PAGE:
As T.S. Elliott said in his classic poem The Waste Land, “April is the cruelest month.” And as we say in our monthly blog series about the coolest shit the internet has to offer, “April was full of cool shit.” So who are you going to believe? Us, or some guy with initials for a name? We thought so.
In that spirit, enjoy new stories about second lives, afterlives, life after fame, and a whole lot more. It’s April’s now you know…
meta gets meta
While we wait for the dust to settle on the results of Elon’s lust for Twitter, another tech giant is busy plowing ahead with plans for the next generation of AR/VR/Metavers-osity; including, ironically, Meta opening its first physical store in order to sell virtual technology. Pay attention, because with Meta’s reach and resources what happens here has implications for the entire immersive media industry.
Mark Zuckerberg’s Augmented Reality
Facebook is opening its first showroom to sell VR headsets
no game company would ever come up with that
Often overlooked in the “no one actually wants a metaverse” conversation is the fact that in Second Life (and The Sims) millions of people have been playing virtually for well over a decade now. As Zuck and the rest of the tech elite plow forward into their vision of the metaverse, they’d do well to learn some lessons from what came before, namely the strength of true community empowerment.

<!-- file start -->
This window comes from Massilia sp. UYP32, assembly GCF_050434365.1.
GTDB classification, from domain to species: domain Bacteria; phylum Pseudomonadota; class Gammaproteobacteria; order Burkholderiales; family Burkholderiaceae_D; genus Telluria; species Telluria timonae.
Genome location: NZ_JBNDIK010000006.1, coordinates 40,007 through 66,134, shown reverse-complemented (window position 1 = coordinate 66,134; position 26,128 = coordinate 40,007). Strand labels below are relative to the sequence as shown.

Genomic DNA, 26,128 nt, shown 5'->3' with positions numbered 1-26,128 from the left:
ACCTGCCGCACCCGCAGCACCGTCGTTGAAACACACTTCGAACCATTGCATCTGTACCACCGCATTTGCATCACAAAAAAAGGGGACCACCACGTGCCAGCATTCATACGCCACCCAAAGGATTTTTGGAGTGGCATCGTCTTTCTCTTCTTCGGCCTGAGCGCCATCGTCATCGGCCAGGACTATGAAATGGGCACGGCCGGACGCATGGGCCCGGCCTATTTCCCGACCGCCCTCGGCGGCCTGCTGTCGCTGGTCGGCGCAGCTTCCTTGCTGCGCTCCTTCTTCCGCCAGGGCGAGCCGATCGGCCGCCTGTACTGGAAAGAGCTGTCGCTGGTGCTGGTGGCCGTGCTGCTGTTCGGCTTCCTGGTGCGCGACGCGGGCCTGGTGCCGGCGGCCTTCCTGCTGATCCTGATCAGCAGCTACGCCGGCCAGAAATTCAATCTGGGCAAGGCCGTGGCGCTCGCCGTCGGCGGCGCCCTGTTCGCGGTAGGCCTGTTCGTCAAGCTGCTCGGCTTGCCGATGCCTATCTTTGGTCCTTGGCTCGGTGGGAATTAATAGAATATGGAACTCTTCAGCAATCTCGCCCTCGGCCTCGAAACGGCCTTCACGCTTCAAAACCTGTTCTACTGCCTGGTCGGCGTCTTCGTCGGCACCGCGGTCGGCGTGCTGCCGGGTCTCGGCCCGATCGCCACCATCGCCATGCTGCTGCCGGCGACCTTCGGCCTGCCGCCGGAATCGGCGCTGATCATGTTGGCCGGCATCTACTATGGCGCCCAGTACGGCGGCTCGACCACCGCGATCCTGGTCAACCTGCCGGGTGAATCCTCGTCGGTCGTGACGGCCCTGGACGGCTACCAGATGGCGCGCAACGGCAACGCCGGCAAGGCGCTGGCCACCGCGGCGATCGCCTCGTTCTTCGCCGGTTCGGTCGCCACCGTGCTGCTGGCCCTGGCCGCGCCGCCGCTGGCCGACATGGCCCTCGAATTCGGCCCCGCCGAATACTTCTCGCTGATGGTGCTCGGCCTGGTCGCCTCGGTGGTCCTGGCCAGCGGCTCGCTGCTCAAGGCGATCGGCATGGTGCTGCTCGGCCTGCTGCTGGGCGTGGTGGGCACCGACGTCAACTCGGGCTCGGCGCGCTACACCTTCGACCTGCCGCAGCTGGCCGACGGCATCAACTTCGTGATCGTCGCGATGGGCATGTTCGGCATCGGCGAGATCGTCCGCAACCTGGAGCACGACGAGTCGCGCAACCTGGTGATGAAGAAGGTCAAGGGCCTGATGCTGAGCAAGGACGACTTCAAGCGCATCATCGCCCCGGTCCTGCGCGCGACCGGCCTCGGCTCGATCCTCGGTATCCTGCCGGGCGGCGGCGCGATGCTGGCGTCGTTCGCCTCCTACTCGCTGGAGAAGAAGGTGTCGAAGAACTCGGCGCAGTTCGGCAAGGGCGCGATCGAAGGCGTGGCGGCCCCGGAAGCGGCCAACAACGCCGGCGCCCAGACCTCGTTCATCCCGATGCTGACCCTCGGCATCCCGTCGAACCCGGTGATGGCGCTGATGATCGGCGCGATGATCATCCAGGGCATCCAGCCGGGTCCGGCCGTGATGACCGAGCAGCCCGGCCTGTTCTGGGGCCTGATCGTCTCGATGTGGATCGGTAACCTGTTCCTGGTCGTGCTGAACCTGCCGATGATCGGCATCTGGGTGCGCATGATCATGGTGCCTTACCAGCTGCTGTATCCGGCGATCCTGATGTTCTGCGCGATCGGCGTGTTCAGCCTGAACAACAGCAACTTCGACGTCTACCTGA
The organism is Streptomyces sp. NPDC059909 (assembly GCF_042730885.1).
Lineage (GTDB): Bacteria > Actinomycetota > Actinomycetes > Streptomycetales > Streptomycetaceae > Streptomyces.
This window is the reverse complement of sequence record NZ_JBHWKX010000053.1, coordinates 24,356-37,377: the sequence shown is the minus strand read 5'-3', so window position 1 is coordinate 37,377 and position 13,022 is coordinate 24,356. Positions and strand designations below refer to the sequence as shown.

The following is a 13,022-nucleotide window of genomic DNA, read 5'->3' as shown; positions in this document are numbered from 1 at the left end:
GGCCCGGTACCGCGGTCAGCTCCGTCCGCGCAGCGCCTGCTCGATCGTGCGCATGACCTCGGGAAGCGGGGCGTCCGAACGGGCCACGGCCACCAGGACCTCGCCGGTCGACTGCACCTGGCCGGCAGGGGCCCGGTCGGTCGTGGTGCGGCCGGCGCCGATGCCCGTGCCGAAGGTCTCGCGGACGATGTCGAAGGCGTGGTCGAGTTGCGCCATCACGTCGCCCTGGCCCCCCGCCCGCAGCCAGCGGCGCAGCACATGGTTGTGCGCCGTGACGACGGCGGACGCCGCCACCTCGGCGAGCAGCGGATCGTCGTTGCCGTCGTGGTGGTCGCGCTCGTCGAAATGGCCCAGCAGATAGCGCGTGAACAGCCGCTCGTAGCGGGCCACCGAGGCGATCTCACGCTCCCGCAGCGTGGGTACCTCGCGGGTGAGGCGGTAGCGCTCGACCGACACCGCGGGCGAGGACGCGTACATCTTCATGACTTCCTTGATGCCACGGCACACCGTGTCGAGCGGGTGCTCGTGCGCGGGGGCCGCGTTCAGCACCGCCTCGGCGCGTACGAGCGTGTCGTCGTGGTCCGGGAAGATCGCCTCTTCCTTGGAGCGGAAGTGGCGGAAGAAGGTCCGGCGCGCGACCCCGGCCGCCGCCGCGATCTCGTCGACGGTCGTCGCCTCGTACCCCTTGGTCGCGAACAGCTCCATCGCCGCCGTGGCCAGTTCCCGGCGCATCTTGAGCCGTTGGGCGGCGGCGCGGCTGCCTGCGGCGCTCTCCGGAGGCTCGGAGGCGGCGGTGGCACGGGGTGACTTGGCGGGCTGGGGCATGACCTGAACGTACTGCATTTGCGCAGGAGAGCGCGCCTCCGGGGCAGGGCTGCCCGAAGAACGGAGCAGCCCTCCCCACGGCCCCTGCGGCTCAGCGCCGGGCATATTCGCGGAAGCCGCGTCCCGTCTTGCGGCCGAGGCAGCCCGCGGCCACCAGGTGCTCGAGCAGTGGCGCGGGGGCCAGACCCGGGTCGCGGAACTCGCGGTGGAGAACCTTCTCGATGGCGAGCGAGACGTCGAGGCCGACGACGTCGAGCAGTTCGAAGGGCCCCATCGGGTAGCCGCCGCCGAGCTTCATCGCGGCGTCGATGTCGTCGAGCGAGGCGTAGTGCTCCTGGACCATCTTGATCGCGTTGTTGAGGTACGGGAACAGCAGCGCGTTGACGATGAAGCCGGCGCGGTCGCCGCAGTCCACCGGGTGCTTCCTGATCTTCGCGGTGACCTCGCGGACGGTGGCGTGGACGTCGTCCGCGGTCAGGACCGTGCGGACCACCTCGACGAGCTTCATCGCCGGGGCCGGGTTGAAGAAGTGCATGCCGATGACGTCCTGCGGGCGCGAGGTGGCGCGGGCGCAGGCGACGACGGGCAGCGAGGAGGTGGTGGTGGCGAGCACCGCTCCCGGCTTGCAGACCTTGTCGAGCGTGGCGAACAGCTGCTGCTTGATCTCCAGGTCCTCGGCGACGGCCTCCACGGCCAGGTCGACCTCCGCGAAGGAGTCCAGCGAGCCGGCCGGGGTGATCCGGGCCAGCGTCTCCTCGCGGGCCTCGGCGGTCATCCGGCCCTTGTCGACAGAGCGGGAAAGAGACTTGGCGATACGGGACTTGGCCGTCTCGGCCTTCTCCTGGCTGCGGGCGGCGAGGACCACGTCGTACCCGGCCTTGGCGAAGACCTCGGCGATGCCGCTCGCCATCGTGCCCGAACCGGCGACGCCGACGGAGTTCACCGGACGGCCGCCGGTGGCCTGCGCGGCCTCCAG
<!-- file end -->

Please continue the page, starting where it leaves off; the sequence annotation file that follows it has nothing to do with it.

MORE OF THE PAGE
Lessons From 19 Years in the Metaverse
visuals from the afterlife
We have a thing for the interplay between digital and physical concert experiences in the same way that Garfield has a thing for lasagna, so it’s fascinating to watch Brazilian DJ Matteo Milleri collaborate with visual artist Alessio De Vecchi to merge NFTs into massive concert visuals. Even if this doesn’t end up becoming the future of concert visuals, the present looks pretty f-ing great.
Is THIS the Future of Concert Visuals?!
that’s it. it’s over.
What happens to a pop star deferred? Do they dry up, like a raisin in the sun? Or do they fester like a sore? This interview with dozens of former stars on how they handled the demise of their fame and built new lives for themselves is a rare look at the often mundane aftermath of fame.
What a brutal business’: pop stars on life after the spotlight moves on
my approach is exactly the opposite
Steve Albini is a legendary producer not only for his vast catalog of work – Nirvana, Pixies, The Breeders, etc. – but for his hands-off method to collaboration. Being able to read his pitch letter to Nirvana to produce what became In Utero is like being able to read Michelangelo laying out how he’d approach the Sistine Chapel,
Letters of Note: Steve Albini Write to Nirvana
the mac(os8) daddy of computer sims
Last month we shared a digital recreation of some of Roland’s most legendary beat machines, leading to hours of us making very fun, not very good beats. This month, our pick for Best Way to Procrastinate goes to this simulator of some of Apple’s most memorable software. (Turns out that A-10 Attack game is still as hard to play as it was in 1995). RIP to your productivity…